[JURIST] UK legislators Monday voted 336-176 against a proposed ban [Human Fertilisation and Embryology Bill materials] on the use of human-animal hybrid embryo stem cells [JURIST news archive] in scientific and medical research. The decision was highly controversial, with many ban proponents arguing that it was necessary to prevent potential attempts at human genetic engineering. In a Sunday editorial [text] in the Observer, UK Prime Minister Gordon Brown advocated against the ban, saying that hybrid embryos may help stem cell research find cures for degenerative diseases:
It was in 1998 that James Thomson, a scientist at the University of Wisconsin, successfully removed stem cells from spare embryos at fertility clinics.The Guardian has more.
His discovery established the world's first human embryonic stem cell line and launched stem cell research into the scientific mainstream.
A decade on from that moment of discovery, Parliament will make decisions this week that will affect not only the pace of scientific advance, but also the rights of different individuals to benefit from scientific advances already made in the complex field of embryology.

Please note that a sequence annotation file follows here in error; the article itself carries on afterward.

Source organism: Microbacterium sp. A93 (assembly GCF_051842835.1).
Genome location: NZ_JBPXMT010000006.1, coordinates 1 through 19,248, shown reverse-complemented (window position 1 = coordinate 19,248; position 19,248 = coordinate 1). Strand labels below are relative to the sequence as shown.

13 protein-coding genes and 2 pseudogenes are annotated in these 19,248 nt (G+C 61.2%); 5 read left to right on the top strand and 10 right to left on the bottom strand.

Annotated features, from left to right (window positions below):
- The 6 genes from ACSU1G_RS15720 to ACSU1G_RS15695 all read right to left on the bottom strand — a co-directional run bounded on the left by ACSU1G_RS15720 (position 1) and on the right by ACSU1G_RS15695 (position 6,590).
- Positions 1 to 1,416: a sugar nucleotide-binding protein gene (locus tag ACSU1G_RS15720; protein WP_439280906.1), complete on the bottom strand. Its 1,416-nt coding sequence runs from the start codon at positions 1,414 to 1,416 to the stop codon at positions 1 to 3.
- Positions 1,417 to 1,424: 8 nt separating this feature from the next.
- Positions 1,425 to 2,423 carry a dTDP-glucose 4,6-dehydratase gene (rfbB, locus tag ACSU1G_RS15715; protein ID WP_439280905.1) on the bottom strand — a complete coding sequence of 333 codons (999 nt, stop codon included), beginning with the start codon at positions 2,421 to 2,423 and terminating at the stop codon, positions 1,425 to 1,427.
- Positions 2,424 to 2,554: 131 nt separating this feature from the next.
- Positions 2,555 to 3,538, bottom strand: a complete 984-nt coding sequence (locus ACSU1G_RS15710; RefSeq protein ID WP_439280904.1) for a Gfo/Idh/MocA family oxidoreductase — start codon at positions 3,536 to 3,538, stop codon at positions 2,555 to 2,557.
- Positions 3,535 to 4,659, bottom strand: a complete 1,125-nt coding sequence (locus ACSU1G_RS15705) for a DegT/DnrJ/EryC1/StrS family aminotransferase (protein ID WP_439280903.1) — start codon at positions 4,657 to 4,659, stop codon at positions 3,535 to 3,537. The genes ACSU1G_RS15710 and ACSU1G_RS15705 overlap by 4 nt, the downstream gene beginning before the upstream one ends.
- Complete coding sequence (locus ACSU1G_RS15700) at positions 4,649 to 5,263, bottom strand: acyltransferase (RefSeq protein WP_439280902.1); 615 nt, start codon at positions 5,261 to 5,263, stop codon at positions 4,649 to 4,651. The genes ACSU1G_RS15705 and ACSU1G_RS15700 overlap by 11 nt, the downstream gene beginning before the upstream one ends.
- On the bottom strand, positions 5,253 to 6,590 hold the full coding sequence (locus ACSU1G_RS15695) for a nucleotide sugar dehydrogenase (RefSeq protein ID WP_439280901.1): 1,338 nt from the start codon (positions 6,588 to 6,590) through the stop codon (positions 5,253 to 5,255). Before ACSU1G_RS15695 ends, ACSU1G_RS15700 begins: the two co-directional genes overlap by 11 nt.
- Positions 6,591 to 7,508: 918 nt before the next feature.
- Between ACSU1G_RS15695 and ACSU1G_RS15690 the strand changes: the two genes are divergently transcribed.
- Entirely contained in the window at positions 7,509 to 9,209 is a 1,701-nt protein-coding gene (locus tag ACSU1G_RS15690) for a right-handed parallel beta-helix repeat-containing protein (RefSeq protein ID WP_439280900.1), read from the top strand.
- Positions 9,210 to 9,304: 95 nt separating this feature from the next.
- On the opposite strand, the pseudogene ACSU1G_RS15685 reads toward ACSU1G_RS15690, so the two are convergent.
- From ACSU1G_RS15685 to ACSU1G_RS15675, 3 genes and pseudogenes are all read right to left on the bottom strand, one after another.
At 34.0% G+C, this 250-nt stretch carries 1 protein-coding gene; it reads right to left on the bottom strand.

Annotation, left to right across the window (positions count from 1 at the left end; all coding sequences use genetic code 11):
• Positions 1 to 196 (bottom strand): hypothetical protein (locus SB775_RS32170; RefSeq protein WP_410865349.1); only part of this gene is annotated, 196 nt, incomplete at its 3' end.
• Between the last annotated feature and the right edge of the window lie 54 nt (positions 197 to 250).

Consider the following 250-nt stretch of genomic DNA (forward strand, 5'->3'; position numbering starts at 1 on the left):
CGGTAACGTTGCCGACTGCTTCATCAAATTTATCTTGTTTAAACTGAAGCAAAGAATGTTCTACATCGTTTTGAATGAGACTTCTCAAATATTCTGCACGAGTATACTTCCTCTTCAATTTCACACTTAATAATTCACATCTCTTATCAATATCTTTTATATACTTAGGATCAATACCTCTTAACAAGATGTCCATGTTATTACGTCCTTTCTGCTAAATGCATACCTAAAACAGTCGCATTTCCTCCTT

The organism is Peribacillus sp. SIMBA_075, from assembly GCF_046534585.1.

Should scientists be given the legal framework they say they need to pursue new cures and treatments through stem cell research or will we turn our back on these potential advances?
Should children who face death or critical illness find new hope in scientific advances that would allow their new brother or sister to be not just a blessing to their family, but also a saviour sibling to them? And should people be able to approach IVF clinics without fear of discrimination on the grounds of their sexual orientation?
My answer to all those questions is an unequivocal yes.
Hybrid embryos are created by inserting human DNA into an animal egg. A sudden electrical shock then causes the egg to develop into an early stage embryo, from which stem cells can be harvested.